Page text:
A group of “sovereign citizens” in Pennsylvania have handed down an “indictment” and are seeking the possible execution of former Secretary of State Hillary Clinton, movie producer Harvey Weinstein and others.
The documents detailing the fictitious charges come from the “Sovereign Common Law Court: THE UNITED STATES DISTRICT COURT FOR THE SUPREME COURTS OF PENNSYLVANIA.”
The outfit is run by a group of men long tied to the sovereign movement, but none of whom have any legal authority.
Among those involved in the “court” proceedings is Thomas Deegan of Mineral Wells, West Virginia, who spent time in jail for a failed attempt to overthrow that state’s government in 2015.
Self-proclaimed judge Steven Duane Curry is also tied up in the Pennsylvania common law court. It’s not his first rodeo, as Curry, who once faced investigation for selling fake metorites online, has presided over other sham proceedings.
The Pennsylvania documents, which have been ricocheting around some of the darker corners of the internet, accuse Clinton, her long-time aide, Huma Abedin, former campaign chief John Podesta and Canadian businessman Frank Giustra of conspiring to allow Giustra to enrich himself through secret mining deals.
The documents also reference a cover-up of child sex trafficking by the group, as well as Weinstein, who was recently pushed out as head of The Weinstein Company amid horrifying sexual abuse allegations, and actor Kevin Spacey, who was fired from the show “House of Cards” after sexual harassment and abuse allegations arose.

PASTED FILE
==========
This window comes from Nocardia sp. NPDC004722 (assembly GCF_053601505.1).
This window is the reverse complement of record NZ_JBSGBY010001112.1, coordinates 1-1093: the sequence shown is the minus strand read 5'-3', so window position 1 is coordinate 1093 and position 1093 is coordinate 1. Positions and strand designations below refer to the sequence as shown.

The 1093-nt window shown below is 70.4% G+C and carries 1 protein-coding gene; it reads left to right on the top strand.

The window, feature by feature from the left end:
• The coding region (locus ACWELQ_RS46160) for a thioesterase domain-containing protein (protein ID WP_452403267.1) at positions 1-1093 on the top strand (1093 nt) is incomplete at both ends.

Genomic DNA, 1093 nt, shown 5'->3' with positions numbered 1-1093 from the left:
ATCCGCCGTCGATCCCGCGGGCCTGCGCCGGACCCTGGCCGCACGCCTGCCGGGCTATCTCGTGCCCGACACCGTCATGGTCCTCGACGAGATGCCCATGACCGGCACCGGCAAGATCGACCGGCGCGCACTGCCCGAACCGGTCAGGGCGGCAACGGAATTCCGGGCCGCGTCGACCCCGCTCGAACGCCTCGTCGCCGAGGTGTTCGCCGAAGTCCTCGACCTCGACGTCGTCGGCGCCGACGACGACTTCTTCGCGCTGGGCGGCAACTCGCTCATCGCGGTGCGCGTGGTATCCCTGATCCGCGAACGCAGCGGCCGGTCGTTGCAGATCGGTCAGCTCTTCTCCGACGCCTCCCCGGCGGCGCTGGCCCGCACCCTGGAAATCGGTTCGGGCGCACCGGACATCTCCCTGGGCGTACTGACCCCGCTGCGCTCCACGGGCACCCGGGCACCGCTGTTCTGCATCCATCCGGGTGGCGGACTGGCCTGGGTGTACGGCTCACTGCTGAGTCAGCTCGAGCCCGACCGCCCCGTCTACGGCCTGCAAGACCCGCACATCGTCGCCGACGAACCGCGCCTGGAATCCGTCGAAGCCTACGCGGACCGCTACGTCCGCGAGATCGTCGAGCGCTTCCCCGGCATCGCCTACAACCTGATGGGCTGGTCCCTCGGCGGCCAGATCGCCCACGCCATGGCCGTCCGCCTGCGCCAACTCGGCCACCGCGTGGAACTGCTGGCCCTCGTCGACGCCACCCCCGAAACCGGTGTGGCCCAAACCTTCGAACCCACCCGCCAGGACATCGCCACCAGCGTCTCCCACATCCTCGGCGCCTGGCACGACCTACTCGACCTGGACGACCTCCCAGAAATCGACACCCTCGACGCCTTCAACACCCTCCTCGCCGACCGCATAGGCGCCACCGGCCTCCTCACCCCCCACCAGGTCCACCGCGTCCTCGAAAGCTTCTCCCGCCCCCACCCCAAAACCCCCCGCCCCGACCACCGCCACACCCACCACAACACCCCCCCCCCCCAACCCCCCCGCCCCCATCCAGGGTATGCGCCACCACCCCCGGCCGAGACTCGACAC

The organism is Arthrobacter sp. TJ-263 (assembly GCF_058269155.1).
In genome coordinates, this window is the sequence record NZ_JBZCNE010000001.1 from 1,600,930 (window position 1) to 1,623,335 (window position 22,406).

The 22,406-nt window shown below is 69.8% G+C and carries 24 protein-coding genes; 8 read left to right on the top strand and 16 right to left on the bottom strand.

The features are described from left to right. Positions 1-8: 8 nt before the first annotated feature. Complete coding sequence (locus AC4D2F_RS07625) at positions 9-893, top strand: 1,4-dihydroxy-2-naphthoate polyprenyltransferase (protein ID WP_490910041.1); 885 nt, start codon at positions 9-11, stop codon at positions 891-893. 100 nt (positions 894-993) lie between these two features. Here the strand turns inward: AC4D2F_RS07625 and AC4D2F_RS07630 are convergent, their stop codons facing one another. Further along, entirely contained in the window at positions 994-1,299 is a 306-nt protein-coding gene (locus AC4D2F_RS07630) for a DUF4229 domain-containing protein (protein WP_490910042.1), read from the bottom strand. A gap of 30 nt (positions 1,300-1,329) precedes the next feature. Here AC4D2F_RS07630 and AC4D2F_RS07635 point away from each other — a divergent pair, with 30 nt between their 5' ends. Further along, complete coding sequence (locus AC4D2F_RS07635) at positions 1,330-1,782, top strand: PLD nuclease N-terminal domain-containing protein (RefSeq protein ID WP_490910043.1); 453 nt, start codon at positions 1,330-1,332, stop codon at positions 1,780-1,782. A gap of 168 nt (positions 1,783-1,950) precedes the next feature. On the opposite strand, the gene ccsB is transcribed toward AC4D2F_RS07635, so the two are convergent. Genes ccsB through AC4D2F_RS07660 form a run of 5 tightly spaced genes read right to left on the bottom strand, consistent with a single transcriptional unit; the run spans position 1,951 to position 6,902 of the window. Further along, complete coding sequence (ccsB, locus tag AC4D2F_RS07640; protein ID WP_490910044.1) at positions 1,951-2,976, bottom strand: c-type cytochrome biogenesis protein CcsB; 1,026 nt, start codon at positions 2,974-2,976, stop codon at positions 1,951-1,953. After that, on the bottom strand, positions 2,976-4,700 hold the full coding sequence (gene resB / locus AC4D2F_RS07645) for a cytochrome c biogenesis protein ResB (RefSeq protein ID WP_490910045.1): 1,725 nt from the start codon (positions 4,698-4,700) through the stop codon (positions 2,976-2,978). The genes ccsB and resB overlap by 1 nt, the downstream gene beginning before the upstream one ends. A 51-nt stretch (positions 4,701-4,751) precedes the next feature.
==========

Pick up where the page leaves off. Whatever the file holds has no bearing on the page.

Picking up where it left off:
“As such, those who conspired to carry out offenses may be eligible for execution. We order they be taken in custody,” according to a document marked “Court Decision.”
The documents are listed as an “indictment,” a commonly used legal term to mean charges were filed. But, there are references to a verdict and the documents also contain future trial dates.
Strange as it sounds, this is what common law courts do — hand down phony indictments of government officials and public figures they don’t like, then seek to have fake marshals make arrests as they prepare for a kangaroo court-style trial.
The documents read like classic sovereign citizen maneuvers — lots of legal sounding language, some actual legal terms badly misused or misunderstood and long, winding and sometimes incomprehensible conspiracy theories.
In a similar move, an Alaska common law court judge, Anna Rietzinger, issued an arrest order in 2015 for then-President Barack Obama, the members of Congress and the Secretary of the Treasury.
The fact checking site Snopes.com saw fit to debunk the claim that an “Alaska State Judge” issued the demand for the arrests, though the letter got little attention outside of sovereign circles.
While the Pennsylvania documents don’t carry any actual legal weight, they often catch the attention of authorized law enforcement with real life consequences.
In the case of these sovereign citizens, publicly pushing the idea of executing a former first lady could trigger a visit from the U.S. Secret Service.
It’s likely that such a visit would only trigger more bogus legal documents and even wilder conspiracy theories.